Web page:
On Sunday 18th September at approximately 09:04 I became World Champion in the Female 25-29 age group. Even writing that now makes me emotional. At the beginning of the season I set myself a goal of getting on the podium at both the European and the World Championships. Having won a silver medal at the Europeans I was hopeful of finishing on the podium in Cozumel. It’s tough to predict though because I had never raced against most of my competitors before. Also, the hot and humid conditions in Mexico were a concern prior to the race.
We arrived on the Tuesday before the race after an incredibly long journey. It took over 22 hours and involved just about every method of transport invented (car, plane, bus, ferry and a taxi!). We stayed at a resort which seemed to be the unofficial Team GB hotel as there were so many of us staying there. It was an all inclusive hotel which meant food and hydration wasn’t an issue, although eating and drinking too much might have been…. We met some really lovely people during our stay there, which is just another reason why I love being part of the Triathlon community.
From the minute the sun rose above the horizon at 6.30am every day, it was hot! There was the occasional respite from the heat with a heavy shower. Sometimes this would lead to some flooding but before long the sun was back out again. For race day we were praying for some rain on the run as the route was absolutely brutal. It was dead flat but didn’t have a single metre of shade.
Swimming in Cozumel was like being in a warm bath. We also had fish swimming all around us including plenty of Dory’s. This was a bit intimidating to start off with but once I’d got used to it, it was a magical experience.
The bike route was flat and reasonably well shaded. I was also expecting a bad headwind but there wasn’t really one at all, just enough of a breeze to keep us cool.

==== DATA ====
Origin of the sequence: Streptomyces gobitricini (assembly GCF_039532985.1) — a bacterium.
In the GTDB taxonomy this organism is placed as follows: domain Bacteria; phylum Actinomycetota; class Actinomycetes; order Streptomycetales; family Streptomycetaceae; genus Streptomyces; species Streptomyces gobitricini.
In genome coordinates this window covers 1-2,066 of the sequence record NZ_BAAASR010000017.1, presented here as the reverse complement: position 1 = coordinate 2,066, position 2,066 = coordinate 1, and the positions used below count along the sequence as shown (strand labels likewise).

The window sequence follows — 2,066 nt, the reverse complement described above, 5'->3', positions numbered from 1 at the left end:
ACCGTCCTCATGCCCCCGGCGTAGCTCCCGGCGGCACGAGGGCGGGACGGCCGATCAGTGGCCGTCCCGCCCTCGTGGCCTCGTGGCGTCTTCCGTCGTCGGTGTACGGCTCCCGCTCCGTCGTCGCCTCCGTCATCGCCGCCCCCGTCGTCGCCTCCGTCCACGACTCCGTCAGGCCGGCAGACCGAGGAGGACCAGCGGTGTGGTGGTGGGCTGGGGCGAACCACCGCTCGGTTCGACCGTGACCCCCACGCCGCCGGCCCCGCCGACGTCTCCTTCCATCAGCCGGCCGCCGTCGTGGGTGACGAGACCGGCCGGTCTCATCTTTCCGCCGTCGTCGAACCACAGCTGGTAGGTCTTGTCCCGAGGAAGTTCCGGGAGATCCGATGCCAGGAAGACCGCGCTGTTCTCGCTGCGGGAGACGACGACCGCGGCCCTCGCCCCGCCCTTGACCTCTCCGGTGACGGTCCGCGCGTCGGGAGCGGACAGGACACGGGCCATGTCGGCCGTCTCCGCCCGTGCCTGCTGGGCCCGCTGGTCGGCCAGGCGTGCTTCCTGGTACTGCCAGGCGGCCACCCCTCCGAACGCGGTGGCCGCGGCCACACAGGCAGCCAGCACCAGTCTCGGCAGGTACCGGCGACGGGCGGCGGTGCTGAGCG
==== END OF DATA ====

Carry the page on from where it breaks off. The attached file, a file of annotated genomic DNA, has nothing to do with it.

We racked our bikes on the Saturday afternoon, which is always when the magnitude of the occasion starts to sink in. Until this moment, the trip had felt more like a holiday because we were relatively removed from all the hype of the event and away from the race. However the sheer size of the transition area along with watching the women’s Elite race, I couldn’t help but start to get nervous.
My race start was 06:58am on Sunday morning, which required a 4am alarm call! This also meant that after our taxi ride into town, I had to set up my stuff in transition in the dark. My bike was really damp and soggy from the humidity overnight which made everything sticky! Lovely.
As we headed over to the swim start I heard over the tannoy that the swim distance had shortened from 1500m to 1250m due to strong currents. This was quite daunting news for me because I had only just got my head around the fact we weren’t allowed to swim in our wetsuits because the water was 29deg C.
Prior to the start we were held in a pen and before we knew it we were jogging down the gangway onto the pontoon. The officials shouted that we had 3minutes before our start, so I jumped in and was keen to get warmup done. When I turned around to go back to the pontoon I almost couldn’t make it because the current was so strong. After a bit of a struggle I made it back and braced myself for the start. I’ve heard that people get nasty in non-wetsuit swims so I had prepared myself to take a few hits. However it wasn’t as bad as I thought it would be, and I managed to stay with a few people most of the way round. There were moments when the current got stronger and pulled me apart from the group but I managed to get back to them each time. One other issue was that the current would move the buoys. With every stroke it moved, making us zig zag all over the place. As I went around it, one buoy actually went over me. Apparently there were scoober divers taking photos under the water too but I didn’t see any fortunately as I think it would have freaked me out. My swim was by no means a quick time but I came out about where I would expect, as the whole field was slower due to the currents.